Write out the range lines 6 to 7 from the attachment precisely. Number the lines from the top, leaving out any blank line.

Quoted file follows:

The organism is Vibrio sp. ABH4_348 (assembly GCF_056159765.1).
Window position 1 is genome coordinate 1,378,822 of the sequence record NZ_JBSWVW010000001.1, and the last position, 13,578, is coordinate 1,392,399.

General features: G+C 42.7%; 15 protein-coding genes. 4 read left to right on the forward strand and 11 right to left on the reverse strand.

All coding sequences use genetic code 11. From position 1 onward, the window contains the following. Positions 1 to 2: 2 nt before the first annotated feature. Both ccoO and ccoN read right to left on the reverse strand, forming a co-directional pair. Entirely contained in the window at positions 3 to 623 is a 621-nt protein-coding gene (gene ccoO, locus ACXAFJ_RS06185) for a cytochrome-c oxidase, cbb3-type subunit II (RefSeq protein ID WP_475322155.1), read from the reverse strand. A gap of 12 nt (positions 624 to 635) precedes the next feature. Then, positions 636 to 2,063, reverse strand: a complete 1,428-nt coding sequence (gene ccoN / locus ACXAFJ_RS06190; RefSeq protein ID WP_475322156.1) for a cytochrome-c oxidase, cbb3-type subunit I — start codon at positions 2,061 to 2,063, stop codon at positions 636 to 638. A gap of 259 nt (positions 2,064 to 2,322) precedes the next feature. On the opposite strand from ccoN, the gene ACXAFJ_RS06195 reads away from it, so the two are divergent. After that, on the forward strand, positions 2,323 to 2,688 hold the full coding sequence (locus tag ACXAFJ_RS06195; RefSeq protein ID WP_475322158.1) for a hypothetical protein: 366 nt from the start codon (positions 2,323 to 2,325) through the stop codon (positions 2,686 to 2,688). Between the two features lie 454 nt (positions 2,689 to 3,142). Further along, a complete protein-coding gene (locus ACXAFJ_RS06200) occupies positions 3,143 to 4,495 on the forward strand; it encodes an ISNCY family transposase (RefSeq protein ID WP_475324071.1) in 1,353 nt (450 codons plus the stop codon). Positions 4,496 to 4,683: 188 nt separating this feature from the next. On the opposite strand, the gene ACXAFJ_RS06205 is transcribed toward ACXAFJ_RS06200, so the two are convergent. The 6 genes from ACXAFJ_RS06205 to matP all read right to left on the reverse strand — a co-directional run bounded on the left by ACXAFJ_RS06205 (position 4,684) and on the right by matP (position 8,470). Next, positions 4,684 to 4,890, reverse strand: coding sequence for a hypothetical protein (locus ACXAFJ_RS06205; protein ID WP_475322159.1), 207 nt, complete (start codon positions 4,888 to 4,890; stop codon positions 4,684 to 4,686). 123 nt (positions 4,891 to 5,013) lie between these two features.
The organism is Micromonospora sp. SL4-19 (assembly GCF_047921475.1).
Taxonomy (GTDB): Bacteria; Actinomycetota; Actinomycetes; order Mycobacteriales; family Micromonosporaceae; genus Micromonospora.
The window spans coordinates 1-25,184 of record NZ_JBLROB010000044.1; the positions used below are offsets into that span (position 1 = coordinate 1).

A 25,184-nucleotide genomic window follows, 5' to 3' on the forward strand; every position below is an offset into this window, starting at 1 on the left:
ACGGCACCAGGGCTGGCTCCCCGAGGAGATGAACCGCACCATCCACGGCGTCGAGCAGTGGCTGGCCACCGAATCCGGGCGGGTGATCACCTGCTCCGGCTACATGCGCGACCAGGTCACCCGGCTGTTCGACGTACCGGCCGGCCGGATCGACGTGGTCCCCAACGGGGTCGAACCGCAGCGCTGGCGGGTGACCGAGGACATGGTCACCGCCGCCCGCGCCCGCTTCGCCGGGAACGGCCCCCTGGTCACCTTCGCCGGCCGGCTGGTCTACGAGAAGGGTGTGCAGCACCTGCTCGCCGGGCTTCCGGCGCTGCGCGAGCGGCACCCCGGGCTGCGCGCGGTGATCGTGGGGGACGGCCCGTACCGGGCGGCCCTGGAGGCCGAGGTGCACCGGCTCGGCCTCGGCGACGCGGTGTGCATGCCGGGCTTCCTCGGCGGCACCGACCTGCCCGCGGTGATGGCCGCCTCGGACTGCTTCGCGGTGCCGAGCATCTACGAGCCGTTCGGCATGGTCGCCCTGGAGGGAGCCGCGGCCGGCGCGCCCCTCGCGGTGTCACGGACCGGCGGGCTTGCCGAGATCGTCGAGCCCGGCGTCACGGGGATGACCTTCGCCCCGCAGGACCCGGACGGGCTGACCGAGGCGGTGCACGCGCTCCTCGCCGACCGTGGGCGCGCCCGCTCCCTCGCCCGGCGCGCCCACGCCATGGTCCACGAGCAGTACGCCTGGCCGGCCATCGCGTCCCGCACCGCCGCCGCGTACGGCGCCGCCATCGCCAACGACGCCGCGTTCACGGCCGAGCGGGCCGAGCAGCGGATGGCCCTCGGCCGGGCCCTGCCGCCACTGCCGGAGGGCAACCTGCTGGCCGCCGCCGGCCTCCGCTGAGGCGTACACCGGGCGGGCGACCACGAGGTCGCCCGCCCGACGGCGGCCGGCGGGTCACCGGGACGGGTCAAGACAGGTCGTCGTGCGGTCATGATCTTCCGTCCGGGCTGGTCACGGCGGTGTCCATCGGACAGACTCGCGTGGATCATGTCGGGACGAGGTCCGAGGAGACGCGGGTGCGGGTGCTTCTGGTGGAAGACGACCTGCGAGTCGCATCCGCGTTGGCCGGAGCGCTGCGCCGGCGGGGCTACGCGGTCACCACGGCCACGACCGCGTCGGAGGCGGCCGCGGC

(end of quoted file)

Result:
Taxonomy (GTDB): Bacteria; Actinomycetota; Actinomycetes; order Mycobacteriales; family Micromonosporaceae; genus Micromonospora.
The window spans coordinates 1-25,184 of record NZ_JBLROB010000044.1; the positions used below are offsets into that span (position 1 = coordinate 1).